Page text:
There's just enough information about these characters (her 5 assistants) to make them interesting without going too far. My main gripe is that nothing is done with them at all in the adventure itself. We know where they are, but not what they're up to. All this effort went into making each of them have unique and rich backgrounds and I doubt that any of that will ever come up. So, my assumption is that all of the background detail or fluff in this chapter is just for the GM's amusement. I was amused and entertained, I admit.

The next chapter is about the mysterious Spheres that appear in the land. They're pretty interesting, I must admit (and WEIRD). Their presence is a bit of a puzzle and there are some key clues for the heroes to find that will help them figure them out (and what they do).

Again, they are another element of GM "Gotcha!". Without any clues, some of them will really mess around with the player characters. Brutally, even.

Locations is the next section of the book. There are a handful of interesting places to encounter and explore. What I like about them is that they all have events that are drawn towards the climax. There's a good dose of horror and strangeness at each.

Reading the PDF, it was a bit clumsy to flip back and forth to the map to find out where everything was in relation to each other. I'm a bit of a simpleton in this: I need to constantly check a map to grasp everything. I think that I would have like to have a small visual or map in each location chapter for reference.

Next is the big chapter on the main location of this adventure: The Priory. This is where everything happens of great importance. Lots of weird and horrific stuff to discover and interact with. Great stuff! Even if I never get a chance to run this adventure, I'd want to use this location in some other campaign.

Lastly is the creepy Tract of Teratology, a demon summoning tool kit (a collection of tables that you can roll on or just choose from). The most horrific part of this section are the Ritual types, each involving gruesome human sacrifice. Really grotesque: I was actually relieved to get to the parts that generate the summoned monster. Tentacled horrors with human faces and a crab's body I can handle: sawing people in half while they're alive is much harder for me, I admit.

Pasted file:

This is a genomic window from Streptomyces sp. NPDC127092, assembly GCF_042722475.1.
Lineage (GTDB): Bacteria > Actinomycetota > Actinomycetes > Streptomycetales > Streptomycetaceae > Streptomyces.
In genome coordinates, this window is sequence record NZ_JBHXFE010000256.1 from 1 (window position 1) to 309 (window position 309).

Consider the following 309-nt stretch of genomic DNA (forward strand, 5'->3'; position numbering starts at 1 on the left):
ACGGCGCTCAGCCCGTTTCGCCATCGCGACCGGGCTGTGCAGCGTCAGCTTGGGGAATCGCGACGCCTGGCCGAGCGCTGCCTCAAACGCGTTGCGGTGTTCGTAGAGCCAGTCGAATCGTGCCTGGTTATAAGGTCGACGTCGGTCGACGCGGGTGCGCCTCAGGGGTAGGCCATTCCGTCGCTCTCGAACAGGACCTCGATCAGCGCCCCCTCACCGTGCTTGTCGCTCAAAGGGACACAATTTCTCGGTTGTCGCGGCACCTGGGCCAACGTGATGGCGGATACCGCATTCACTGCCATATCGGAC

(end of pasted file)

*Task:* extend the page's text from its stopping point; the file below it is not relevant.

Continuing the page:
There's a lot here to work with: you can create literally THOUSANDS of different kinds of creatures: their appearance, powers, their scent, their personalities and their compulsions. Really cool stuff. I'm adding this to my library of random tables, for sure.

The last two pages are maps and floorplans of the various locations. Very nice illustrations. Everything in this book has top-notch production values.

Conclusion

This is a well produced and well written module. Even if you don't run the adventure as-is, you'll get a lot of great material (locations, monsters, events etc...) that you can transplant into your other campaigns. The Demon Ritual Summoning section (Tract of Teratology) is also a really cool and useful tool.

A warning, though: there's a lot of gruesome material in here. This book, like most of the LofFP library, is not for the faint of heart or easily upset by occult and body horror. For all its strangeness, this is horror first, pure and simple. I'm not saying that this is a bad thing: it's just something to consider.

Rating:
[5 of 5 Stars!]
No Salvation for Witches
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No Salvation for Witches
by Cedric C. [Featured Reviewer] Date Added: 08/30/2014 00:18:48
I became interested in the Lamentations adventures after its epic Free RPG Day "Better than Any Man" adventure. I'm happy to say that, while No Salvation for Witches (guess what the acronymn abbreviates to) is smaller in scope, it's much more manageable for GMs to run (less prep despite its warning it's not a low-prep adventure), yet has the same play qualities that attracted me to Better.

No, not the shock and gore (although it's in No Salvation, too). Both Better and No Salvation place an event in medieval history as an key part of the story. In the case of No Salvation, it's the horrible effects of hyperinflation, brough on by The Price Revolution (no, I haven't heard of it either and it should have been taught) on the lowest classes. Both have strong motivated characters, who happen to be persecuted women, who want to make their world a better place. Both have their "Road to Hell" NPCs doing the Wrong Thing for the Right Reasons. And both have their utterly alien entities present in the adventure. No gods as personifications of man here!